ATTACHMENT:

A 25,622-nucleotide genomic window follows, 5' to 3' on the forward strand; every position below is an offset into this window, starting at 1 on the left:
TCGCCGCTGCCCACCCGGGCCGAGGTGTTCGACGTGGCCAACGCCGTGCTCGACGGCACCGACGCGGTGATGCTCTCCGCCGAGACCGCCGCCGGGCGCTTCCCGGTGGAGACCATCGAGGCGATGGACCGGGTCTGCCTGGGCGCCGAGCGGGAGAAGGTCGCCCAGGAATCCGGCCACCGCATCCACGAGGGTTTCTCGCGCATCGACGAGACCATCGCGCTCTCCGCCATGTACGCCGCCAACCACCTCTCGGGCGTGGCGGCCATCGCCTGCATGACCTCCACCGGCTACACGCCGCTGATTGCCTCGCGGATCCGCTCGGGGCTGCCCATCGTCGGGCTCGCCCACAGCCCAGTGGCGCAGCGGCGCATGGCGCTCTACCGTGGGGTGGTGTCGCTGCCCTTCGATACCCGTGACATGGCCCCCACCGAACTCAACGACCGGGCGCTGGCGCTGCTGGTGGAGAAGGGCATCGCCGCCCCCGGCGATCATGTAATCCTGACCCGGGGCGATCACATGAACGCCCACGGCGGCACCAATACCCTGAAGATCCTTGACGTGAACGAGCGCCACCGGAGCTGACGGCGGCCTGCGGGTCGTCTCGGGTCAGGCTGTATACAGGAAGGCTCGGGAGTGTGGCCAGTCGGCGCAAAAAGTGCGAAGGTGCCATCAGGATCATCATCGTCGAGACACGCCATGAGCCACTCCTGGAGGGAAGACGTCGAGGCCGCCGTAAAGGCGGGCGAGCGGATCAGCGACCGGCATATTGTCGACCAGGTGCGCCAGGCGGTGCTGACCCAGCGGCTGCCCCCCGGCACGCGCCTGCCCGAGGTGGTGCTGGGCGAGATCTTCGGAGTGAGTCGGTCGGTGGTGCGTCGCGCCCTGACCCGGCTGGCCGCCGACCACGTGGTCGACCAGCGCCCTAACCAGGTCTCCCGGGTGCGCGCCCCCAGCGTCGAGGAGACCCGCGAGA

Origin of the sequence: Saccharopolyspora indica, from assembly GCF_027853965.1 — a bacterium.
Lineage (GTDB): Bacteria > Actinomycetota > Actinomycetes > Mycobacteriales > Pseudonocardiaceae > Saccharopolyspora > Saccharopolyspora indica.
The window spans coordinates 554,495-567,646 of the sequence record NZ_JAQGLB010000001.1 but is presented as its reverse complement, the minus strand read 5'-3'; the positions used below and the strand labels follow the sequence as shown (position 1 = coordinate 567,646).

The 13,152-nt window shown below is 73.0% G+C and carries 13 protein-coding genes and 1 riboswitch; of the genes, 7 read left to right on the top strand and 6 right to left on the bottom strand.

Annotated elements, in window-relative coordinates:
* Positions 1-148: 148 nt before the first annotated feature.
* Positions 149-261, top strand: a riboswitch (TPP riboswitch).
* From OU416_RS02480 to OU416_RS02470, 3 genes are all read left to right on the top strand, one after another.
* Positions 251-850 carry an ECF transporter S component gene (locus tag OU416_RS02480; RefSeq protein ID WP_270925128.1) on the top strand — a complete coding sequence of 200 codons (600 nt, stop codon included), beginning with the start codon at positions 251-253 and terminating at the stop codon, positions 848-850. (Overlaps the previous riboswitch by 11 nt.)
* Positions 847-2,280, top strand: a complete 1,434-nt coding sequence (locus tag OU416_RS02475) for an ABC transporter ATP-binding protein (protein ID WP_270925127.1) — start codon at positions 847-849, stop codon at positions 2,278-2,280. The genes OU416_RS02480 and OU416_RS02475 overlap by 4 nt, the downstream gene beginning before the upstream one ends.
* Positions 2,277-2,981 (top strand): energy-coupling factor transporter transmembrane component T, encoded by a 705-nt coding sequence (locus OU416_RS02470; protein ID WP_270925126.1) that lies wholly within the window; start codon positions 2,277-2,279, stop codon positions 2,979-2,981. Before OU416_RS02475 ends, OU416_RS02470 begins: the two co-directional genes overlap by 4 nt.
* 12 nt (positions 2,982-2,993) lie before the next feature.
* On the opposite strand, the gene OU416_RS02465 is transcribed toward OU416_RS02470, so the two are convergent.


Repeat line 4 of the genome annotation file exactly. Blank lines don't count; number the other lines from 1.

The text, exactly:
Lineage (GTDB): Bacteria > Actinomycetota > Actinomycetes > Mycobacteriales > Pseudonocardiaceae > Saccharopolyspora > Saccharopolyspora indica.